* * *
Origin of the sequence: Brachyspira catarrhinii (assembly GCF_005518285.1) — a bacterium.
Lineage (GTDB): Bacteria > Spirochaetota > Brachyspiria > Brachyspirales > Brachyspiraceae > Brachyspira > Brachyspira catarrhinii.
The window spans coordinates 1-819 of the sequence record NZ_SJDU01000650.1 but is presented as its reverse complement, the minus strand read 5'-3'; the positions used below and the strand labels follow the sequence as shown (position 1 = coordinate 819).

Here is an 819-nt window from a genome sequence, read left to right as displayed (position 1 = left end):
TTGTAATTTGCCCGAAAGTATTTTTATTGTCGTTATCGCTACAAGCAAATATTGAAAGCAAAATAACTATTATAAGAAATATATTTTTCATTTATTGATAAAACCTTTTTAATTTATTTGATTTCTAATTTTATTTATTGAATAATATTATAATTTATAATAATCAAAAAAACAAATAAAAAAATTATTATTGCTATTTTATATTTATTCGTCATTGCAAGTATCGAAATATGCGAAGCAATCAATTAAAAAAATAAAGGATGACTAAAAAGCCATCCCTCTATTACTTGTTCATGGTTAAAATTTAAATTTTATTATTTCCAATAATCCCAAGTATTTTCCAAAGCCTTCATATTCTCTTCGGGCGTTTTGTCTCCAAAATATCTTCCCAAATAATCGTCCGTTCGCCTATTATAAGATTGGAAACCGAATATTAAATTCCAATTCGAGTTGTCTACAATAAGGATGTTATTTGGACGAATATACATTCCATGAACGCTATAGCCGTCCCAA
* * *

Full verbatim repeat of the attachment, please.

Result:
Origin of the sequence: Brachyspira catarrhinii (assembly GCF_005518285.1) — a bacterium.
Lineage (GTDB): Bacteria > Spirochaetota > Brachyspiria > Brachyspirales > Brachyspiraceae > Brachyspira > Brachyspira catarrhinii.
The window spans coordinates 1-819 of the sequence record NZ_SJDU01000650.1 but is presented as its reverse complement, the minus strand read 5'-3'; the positions used below and the strand labels follow the sequence as shown (position 1 = coordinate 819).

Here is an 819-nt window from a genome sequence, read left to right as displayed (position 1 = left end):
TTGTAATTTGCCCGAAAGTATTTTTATTGTCGTTATCGCTACAAGCAAATATTGAAAGCAAAATAACTATTATAAGAAATATATTTTTCATTTATTGATAAAACCTTTTTAATTTATTTGATTTCTAATTTTATTTATTGAATAATATTATAATTTATAATAATCAAAAAAACAAATAAAAAAATTATTATTGCTATTTTATATTTATTCGTCATTGCAAGTATCGAAATATGCGAAGCAATCAATTAAAAAAATAAAGGATGACTAAAAAGCCATCCCTCTATTACTTGTTCATGGTTAAAATTTAAATTTTATTATTTCCAATAATCCCAAGTATTTTCCAAAGCCTTCATATTCTCTTCGGGCGTTTTGTCTCCAAAATATCTTCCCAAATAATCGTCCGTTCGCCTATTATAAGATTGGAAACCGAATATTAAATTCCAATTCGAGTTGTCTACAATAAGGATGTTATTTGGACGAATATACATTCCATGAACGCTATAGCCGTCCCAA